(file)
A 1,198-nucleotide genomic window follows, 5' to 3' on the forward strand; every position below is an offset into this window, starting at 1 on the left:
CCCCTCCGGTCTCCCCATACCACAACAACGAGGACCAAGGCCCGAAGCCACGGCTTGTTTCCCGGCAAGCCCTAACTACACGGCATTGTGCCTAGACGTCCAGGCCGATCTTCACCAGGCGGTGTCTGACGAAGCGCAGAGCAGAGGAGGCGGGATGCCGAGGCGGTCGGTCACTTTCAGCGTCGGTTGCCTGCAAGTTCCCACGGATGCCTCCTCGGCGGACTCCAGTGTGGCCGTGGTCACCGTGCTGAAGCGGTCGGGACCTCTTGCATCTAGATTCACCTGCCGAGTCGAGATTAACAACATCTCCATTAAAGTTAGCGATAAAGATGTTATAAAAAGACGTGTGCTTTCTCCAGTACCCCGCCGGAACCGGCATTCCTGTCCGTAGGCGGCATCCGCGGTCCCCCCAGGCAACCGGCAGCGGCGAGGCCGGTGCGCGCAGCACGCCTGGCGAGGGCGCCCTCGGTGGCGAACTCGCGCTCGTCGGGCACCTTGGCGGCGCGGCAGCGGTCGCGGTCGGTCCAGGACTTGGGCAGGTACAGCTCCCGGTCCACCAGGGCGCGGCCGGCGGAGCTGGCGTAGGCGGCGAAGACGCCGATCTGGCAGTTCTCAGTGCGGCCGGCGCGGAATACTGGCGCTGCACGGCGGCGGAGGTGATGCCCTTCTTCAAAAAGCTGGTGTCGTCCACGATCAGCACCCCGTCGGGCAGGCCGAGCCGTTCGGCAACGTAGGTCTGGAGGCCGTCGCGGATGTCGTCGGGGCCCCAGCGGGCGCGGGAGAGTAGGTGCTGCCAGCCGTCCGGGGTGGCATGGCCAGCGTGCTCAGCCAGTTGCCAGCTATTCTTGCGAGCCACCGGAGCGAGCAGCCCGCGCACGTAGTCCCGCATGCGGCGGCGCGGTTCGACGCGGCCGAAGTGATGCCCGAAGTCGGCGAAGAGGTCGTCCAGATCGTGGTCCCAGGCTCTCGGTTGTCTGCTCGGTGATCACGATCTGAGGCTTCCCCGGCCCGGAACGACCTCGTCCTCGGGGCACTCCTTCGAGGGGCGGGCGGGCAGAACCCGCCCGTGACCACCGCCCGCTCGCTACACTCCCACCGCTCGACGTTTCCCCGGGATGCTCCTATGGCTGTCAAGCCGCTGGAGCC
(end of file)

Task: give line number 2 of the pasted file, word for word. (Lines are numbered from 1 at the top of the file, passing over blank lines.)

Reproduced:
CCCCTCCGGTCTCCCCATACCACAACAACGAGGACCAAGGCCCGAAGCCACGGCTTGTTTCCCGGCAAGCCCTAACTACACGGCATTGTGCCTAGACGTCCAGGCCGATCTTCACCAGGCGGTGTCTGACGAAGCGCAGAGCAGAGGAGGCGGGATGCCGAGGCGGTCGGTCACTTTCAGCGTCGGTTGCCTGCAAGTTCCCACGGATGCCTCCTCGGCGGACTCCAGTGTGGCCGTGGTCACCGTGCTGAAGCGGTCGGGACCTCTTGCATCTAGATTCACCTGCCGAGTCGAGATTAACAACATCTCCATTAAAGTTAGCGATAAAGATGTTATAAAAAGACGTGTGCTTTCTCCAGTACCCCGCCGGAACCGGCATTCCTGTCCGTAGGCGGCATCCGCGGTCCCCCCAGGCAACCGGCAGCGGCGAGGCCGGTGCGCGCAGCACGCCTGGCGAGGGCGCCCTCGGTGGCGAACTCGCGCTCGTCGGGCACCTTGGCGGCGCGGCAGCGGTCGCGGTCGGTCCAGGACTTGGGCAGGTACAGCTCCCGGTCCACCAGGGCGCGGCCGGCGGAGCTGGCGTAGGCGGCGAAGACGCCGATCTGGCAGTTCTCAGTGCGGCCGGCGCGGAATACTGGCGCTGCACGGCGGCGGAGGTGATGCCCTTCTTCAAAAAGCTGGTGTCGTCCACGATCAGCACCCCGTCGGGCAGGCCGAGCCGTTCGGCAACGTAGGTCTGGAGGCCGTCGCGGATGTCGTCGGGGCCCCAGCGGGCGCGGGAGAGTAGGTGCTGCCAGCCGTCCGGGGTGGCATGGCCAGCGTGCTCAGCCAGTTGCCAGCTATTCTTGCGAGCCACCGGAGCGAGCAGCCCGCGCACGTAGTCCCGCATGCGGCGGCGCGGTTCGACGCGGCCGAAGTGATGCCCGAAGTCGGCGAAGAGGTCGTCCAGATCGTGGTCCCAGGCTCTCGGTTGTCTGCTCGGTGATCACGATCTGAGGCTTCCCCGGCCCGGAACGACCTCGTCCTCGGGGCACTCCTTCGAGGGGCGGGCGGGCAGAACCCGCCCGTGACCACCGCCCGCTCGCTACACTCCCACCGCTCGACGTTTCCCCGGGATGCTCCTATGGCTGTCAAGCCGCTGGAGCC